Pelicans throttle the Nets on 55% shooting and win by 19


Final: 04/03/2016

L 87 106

The Nets, without their two best players, were hung out to dry at home against the New Orleans Pelicans. 5 players for 9-man New Orleans scored 14 or more points and Brooklyn allowed them to shoot 55% from the floor. Buckle up, remaining ladies and gentlemen, because without Lopez and Young, results like these will be the norm, not the exception.

With no playoff push or lottery pick in the sight, the Nets have no incentive to win or lose the rest of the way. Of course, this has been the case for Brooklyn since Jarrett Jack tore his ACL in January, but the frustrating reality is simply setting in now. As the Celtics are the only one left benefitting from the Nets’ results, general manager Sean Marks decided to shut down Brook Lopez and Thaddeus Young for the season, the team’s two best players by a considerable margin.

Oh, and Bojan Bogdanovic and his 11.1 points per game would sit this afternoon as well, leaving the Nets to make up about 47 of their 98.5 average. Easy task, right? Against the New Orleans Pelicans, an equally damaged and broken team, these points would be surprisingly difficult to come by. In the first quarter alone, we saw 2 three-point attempts from Rondae Hollis-Jefferson, 3 mid-range tries from Thomas Robinson, and a Nets team that shot just 4-21.

The Henry Sims, Wayne Ellington, Shane Larkin, Hollis-Jefferson, and Robinson combination clearly struggled to sync up and the Nets’ 19th different starting lineup of the year squandered a 7-0 lead to the Pelicans — they would never be in front again. Luke Babbitt, the shaggy-haired focal point for New Orleans, played all 12 minutes of the opening frame and scored 8 points with ease against Robinson. Those woes continued well into the second quarter as Willie Reed missed all 4 attempts and the Nets desperately needed Sergey Karasev in order to make plays.

As expected, Sean Kilpatrick and Markel Brown shouldered much of the scoring load for the bench unit, but the Nets quickly fell behind by double digits. Meanwhile, the Pelicans hovered around 50% from the field and Tim Frazier (7 points, 8 assists) tore them apart all half. Even Kendrick Perkins chipped in 5 points — which somehow encapsulates all 24 minutes of the in-game basketball these teams just played. Being down by just 11 points at halftime was a blessing, despite their paltry 32% from the field and 10 turnovers, the Nets could only do so much with so little.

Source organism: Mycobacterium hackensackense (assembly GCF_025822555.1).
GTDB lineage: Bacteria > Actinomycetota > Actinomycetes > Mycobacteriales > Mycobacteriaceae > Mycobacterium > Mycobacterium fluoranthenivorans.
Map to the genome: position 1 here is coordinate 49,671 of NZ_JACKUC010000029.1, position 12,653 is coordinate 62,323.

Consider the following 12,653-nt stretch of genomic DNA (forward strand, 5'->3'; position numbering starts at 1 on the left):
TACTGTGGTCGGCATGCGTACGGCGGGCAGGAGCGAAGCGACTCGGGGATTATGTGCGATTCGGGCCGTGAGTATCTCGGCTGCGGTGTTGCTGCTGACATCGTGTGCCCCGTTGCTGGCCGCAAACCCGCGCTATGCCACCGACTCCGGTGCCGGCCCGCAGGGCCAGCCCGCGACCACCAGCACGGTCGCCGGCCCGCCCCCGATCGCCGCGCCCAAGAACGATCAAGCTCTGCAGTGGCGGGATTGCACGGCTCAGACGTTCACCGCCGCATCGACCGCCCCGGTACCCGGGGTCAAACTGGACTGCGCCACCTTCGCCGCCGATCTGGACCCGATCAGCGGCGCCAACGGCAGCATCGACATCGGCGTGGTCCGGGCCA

The third quarter brought a solid run of points from Ellington as his early 8 points helped the Nets cut the deficit down to just 7. However, Frazier continued to destroy the Nets’ apathetic defense in the paint — but a small resurgence of the mid-range jumper from Hollis-Jefferson kept them within arm’s length. Although Sims doesn’t show up in this afternoon’s grades, he’s proved to be a solid pickup and his scrappy, tough hustle saved Nets’ possessions on multiple occasions. And yet, they were down by 9 at the end of three quarters thanks to 5 different Pelicans in double figures (Dante Cunningham, Alexis Ajinca, James Ennis, Frazier, and Babbitt). In return, the Nets offered little resistance.

Ultimately, without Lopez, Young, and Bogdanovic, the Nets just did not have enough firepower to keep up with the Pelicans. The aforementioned Perkins even celebrated an early fourth quarter layup and I’m pretty sure we could end this recap right here.

And we will.


The Pelicans, who were without Anthony Davis, Eric Gordon, Tyreke Evans, Ryan Anderson, and Jrue Holiday, shot 55% from the field. 5 players scored more than 14 points for New Orleans and only Kilpatrick (in garbage time) notched that amount for Brooklyn.

OK, now we’re done.

Rondae Hollis-Jefferson


The stats: 8 PTS, 2-6 FG, 2 REB, 1 STL, 2 BLK, 1 TO

Although he’s still on a minutes restriction, Hollis-Jefferson is certainly not shy anymore. He’s shooting more jump shots than Tony Brown must enjoy, but in an ultimately meaningless game like this, why not?

Much of the Nets’ future success depends on his ability to shoot, so his early corner three was an indication of his (and the Nets’) commitment to the cause.

Oh, and would it really be a Rondae grade without a massive defensive highlight?